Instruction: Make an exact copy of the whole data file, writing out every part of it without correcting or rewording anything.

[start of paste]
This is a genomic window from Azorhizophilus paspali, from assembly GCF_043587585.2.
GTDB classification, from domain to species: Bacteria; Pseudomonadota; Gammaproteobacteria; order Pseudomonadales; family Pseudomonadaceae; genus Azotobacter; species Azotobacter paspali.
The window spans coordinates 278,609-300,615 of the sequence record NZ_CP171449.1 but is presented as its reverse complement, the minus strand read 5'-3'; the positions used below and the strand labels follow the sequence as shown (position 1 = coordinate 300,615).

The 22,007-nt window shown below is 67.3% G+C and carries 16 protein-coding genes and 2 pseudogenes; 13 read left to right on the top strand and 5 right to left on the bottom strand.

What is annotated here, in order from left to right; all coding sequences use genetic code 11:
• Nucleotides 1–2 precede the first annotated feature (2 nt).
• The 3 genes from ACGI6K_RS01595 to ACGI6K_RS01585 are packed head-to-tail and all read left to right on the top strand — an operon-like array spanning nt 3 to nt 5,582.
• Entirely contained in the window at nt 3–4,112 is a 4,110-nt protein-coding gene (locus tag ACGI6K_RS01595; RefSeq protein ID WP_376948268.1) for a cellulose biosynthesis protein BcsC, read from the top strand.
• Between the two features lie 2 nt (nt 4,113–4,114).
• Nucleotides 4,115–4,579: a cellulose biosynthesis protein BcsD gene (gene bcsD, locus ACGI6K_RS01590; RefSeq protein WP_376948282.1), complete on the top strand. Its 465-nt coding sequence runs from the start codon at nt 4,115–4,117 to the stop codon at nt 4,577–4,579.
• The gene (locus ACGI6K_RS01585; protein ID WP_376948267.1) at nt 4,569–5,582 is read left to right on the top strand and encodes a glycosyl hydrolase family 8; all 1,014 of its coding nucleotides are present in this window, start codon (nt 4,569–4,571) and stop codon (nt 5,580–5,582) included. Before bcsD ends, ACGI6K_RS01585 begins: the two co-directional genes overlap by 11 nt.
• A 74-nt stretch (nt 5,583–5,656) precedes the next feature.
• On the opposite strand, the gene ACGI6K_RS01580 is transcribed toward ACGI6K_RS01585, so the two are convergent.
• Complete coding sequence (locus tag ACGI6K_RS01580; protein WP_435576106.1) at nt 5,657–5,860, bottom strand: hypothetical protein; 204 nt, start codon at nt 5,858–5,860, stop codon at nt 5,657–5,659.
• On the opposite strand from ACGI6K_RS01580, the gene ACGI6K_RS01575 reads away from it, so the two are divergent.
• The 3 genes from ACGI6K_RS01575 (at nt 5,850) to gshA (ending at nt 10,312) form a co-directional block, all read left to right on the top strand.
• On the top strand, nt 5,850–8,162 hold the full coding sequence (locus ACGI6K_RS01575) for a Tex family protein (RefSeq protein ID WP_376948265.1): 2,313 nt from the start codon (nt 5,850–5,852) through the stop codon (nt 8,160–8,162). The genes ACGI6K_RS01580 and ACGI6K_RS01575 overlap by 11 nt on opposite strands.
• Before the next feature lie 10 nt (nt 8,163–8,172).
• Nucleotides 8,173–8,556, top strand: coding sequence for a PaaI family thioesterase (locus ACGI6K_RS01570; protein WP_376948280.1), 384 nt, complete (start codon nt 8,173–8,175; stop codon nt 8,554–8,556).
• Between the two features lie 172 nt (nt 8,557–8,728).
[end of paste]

This is a genomic window from Azorhizophilus paspali, from assembly GCF_043587585.2.
GTDB classification, from domain to species: Bacteria; Pseudomonadota; Gammaproteobacteria; order Pseudomonadales; family Pseudomonadaceae; genus Azotobacter; species Azotobacter paspali.
The window spans coordinates 278,609-300,615 of the sequence record NZ_CP171449.1 but is presented as its reverse complement, the minus strand read 5'-3'; the positions used below and the strand labels follow the sequence as shown (position 1 = coordinate 300,615).

The 22,007-nt window shown below is 67.3% G+C and carries 16 protein-coding genes and 2 pseudogenes; 13 read left to right on the top strand and 5 right to left on the bottom strand.

What is annotated here, in order from left to right; all coding sequences use genetic code 11:
• Nucleotides 1–2 precede the first annotated feature (2 nt).
• The 3 genes from ACGI6K_RS01595 to ACGI6K_RS01585 are packed head-to-tail and all read left to right on the top strand — an operon-like array spanning nt 3 to nt 5,582.
• Entirely contained in the window at nt 3–4,112 is a 4,110-nt protein-coding gene (locus tag ACGI6K_RS01595; RefSeq protein ID WP_376948268.1) for a cellulose biosynthesis protein BcsC, read from the top strand.
• Between the two features lie 2 nt (nt 4,113–4,114).
• Nucleotides 4,115–4,579: a cellulose biosynthesis protein BcsD gene (gene bcsD, locus ACGI6K_RS01590; RefSeq protein WP_376948282.1), complete on the top strand. Its 465-nt coding sequence runs from the start codon at nt 4,115–4,117 to the stop codon at nt 4,577–4,579.
• The gene (locus ACGI6K_RS01585; protein ID WP_376948267.1) at nt 4,569–5,582 is read left to right on the top strand and encodes a glycosyl hydrolase family 8; all 1,014 of its coding nucleotides are present in this window, start codon (nt 4,569–4,571) and stop codon (nt 5,580–5,582) included. Before bcsD ends, ACGI6K_RS01585 begins: the two co-directional genes overlap by 11 nt.
• A 74-nt stretch (nt 5,583–5,656) precedes the next feature.
• On the opposite strand, the gene ACGI6K_RS01580 is transcribed toward ACGI6K_RS01585, so the two are convergent.
• Complete coding sequence (locus tag ACGI6K_RS01580; protein WP_435576106.1) at nt 5,657–5,860, bottom strand: hypothetical protein; 204 nt, start codon at nt 5,858–5,860, stop codon at nt 5,657–5,659.
• On the opposite strand from ACGI6K_RS01580, the gene ACGI6K_RS01575 reads away from it, so the two are divergent.
• The 3 genes from ACGI6K_RS01575 (at nt 5,850) to gshA (ending at nt 10,312) form a co-directional block, all read left to right on the top strand.
• On the top strand, nt 5,850–8,162 hold the full coding sequence (locus ACGI6K_RS01575) for a Tex family protein (RefSeq protein ID WP_376948265.1): 2,313 nt from the start codon (nt 5,850–5,852) through the stop codon (nt 8,160–8,162). The genes ACGI6K_RS01580 and ACGI6K_RS01575 overlap by 11 nt on opposite strands.
• Before the next feature lie 10 nt (nt 8,163–8,172).
• Nucleotides 8,173–8,556, top strand: coding sequence for a PaaI family thioesterase (locus ACGI6K_RS01570; protein WP_376948280.1), 384 nt, complete (start codon nt 8,173–8,175; stop codon nt 8,554–8,556).
• Between the two features lie 172 nt (nt 8,557–8,728).